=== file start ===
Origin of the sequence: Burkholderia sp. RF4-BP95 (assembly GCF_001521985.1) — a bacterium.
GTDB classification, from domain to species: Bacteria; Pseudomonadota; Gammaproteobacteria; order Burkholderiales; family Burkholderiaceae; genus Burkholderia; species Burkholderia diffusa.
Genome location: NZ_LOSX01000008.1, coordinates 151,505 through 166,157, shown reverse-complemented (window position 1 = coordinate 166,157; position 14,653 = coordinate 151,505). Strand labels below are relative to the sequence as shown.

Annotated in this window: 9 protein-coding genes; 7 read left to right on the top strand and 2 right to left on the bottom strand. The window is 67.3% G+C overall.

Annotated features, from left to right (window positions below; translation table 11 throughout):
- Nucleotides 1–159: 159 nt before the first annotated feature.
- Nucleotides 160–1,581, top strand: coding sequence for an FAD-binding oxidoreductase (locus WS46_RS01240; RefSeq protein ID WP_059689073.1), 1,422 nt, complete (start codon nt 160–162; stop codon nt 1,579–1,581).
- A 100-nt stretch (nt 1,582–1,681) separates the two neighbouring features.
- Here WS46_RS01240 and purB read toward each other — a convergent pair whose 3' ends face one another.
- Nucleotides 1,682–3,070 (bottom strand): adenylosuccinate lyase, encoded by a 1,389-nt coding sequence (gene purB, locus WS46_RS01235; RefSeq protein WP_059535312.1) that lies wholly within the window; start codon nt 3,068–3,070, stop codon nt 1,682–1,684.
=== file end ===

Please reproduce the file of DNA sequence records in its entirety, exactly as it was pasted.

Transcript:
Origin of the sequence: Burkholderia sp. RF4-BP95 (assembly GCF_001521985.1) — a bacterium.
GTDB classification, from domain to species: Bacteria; Pseudomonadota; Gammaproteobacteria; order Burkholderiales; family Burkholderiaceae; genus Burkholderia; species Burkholderia diffusa.
Genome location: NZ_LOSX01000008.1, coordinates 151,505 through 166,157, shown reverse-complemented (window position 1 = coordinate 166,157; position 14,653 = coordinate 151,505). Strand labels below are relative to the sequence as shown.

Annotated in this window: 9 protein-coding genes; 7 read left to right on the top strand and 2 right to left on the bottom strand. The window is 67.3% G+C overall.

Annotated features, from left to right (window positions below; translation table 11 throughout):
- Nucleotides 1–159: 159 nt before the first annotated feature.
- Nucleotides 160–1,581, top strand: coding sequence for an FAD-binding oxidoreductase (locus WS46_RS01240; RefSeq protein ID WP_059689073.1), 1,422 nt, complete (start codon nt 160–162; stop codon nt 1,579–1,581).
- A 100-nt stretch (nt 1,582–1,681) separates the two neighbouring features.
- Here WS46_RS01240 and purB read toward each other — a convergent pair whose 3' ends face one another.
- Nucleotides 1,682–3,070 (bottom strand): adenylosuccinate lyase, encoded by a 1,389-nt coding sequence (gene purB, locus WS46_RS01235; RefSeq protein WP_059535312.1) that lies wholly within the window; start codon nt 3,068–3,070, stop codon nt 1,682–1,684.